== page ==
We have a product line that’s in our R&D stages that we are hoping to showcase at ConExpo. We’re very excited for this product line. I can’t tell you what it is at this point, but we’re hoping to have people coming to our booth to see what we’re developing. I think our customers will really enjoy this new product line that are under the design and operation stages.

In general, Buffalo Wire sees a lot of exciting opportunity in the mining sector, utilizing our urethane rubber and PFX product lines, so it’s something we’ll definitely be pushing for the next year and years to come.

Over the past three years, we’ve been on this campaign to promote we’re more than a wire company. Obviously our name is Buffalo Wire Works, and we’ve had thoughts about possibly changing the name, but being around for 150 years, that discussion is difficult because our name, our brand and our reputation in the industry is well-known for high-quality products.

We really want to hammer home we’re so much more than a wire company now, whether it’s mining or quarry supplies with crushers, our idlers, conveyor components or our urethane or rubber products and all our accessories and liners to go with the screening media. It’s been something we see Buffalo Wire absolutely growing and expanding more into, but also we want the industry to think of us as not just a wire company anymore – we’re so much more than that. We’re going to continue that campaign definitely for 2020 and probably into 2021, as well.

What are your expectations for the aggregate and screening equipment industries in 2020?

There are a few different ways you could look at it. I’m very intrigued to see what our election year will bring to our economy overall for the future of our industry. A lot could change if the new administration gets into the office, or if the current administration stays in office, are we going to see more of the same?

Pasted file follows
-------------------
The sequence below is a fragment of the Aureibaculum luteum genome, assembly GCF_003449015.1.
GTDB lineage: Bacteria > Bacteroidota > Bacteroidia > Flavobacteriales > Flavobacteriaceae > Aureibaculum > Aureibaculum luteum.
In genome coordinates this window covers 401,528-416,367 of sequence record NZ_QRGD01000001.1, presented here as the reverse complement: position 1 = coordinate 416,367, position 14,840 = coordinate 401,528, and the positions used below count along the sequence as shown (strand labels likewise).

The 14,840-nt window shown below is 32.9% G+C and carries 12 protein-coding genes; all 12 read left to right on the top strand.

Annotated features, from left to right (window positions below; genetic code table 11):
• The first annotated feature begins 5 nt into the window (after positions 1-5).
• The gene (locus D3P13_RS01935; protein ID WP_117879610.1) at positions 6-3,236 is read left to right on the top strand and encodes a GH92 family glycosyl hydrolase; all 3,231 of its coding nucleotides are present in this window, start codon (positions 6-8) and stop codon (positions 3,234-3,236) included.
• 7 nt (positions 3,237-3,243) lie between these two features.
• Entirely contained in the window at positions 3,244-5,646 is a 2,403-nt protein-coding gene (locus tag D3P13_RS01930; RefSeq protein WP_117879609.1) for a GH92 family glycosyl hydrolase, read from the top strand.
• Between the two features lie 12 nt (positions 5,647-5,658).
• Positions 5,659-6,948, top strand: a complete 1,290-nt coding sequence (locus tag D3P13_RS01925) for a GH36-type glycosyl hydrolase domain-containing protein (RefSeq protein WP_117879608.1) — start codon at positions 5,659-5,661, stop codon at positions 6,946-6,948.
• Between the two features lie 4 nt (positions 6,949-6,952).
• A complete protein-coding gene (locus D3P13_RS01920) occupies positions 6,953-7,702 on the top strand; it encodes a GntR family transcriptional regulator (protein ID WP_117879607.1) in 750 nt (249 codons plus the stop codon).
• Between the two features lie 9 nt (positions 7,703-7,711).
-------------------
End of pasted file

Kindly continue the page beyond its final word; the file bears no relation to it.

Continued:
When our current administration did come into office, there was a lot of talk about a $1 trillion infrastructure bill going into place, which obviously impacts our industry greatly. We were pretty excited to hear that, but we haven’t quite seen that come full circle yet. If the current administration stays in, hopefully that pushes through, but if not, we’ll have to see what the new administration might have in place.

Overall, I think we’ll be staying on the trend of 2019. I don’t think we’ll be seeing as much growth as 2018. I think, generally, we’ll see that steady growth from producers and hopefully our economy and global economy stay steady as well. We saw some possible fears a couple months ago that a global recession was possibly coming, but I think those fears have decreased over the last couple of months. Whoever gets elected will really shed light on what the next four years will look like.

Five Things

BEST ADVICE RECEIVED – Problems don’t age well
FIRST JOB – Dishwasher/food prep at a restaurant
SPORTS – Buffalo Bills and Buffalo Sabres
HOBBIES – Golfing, skiing, fishing
TRAVEL – Florence, Italy, or my family’s fishing camp in northern Quebec

This article is tagged with , , , , and posted in Features

Comments are closed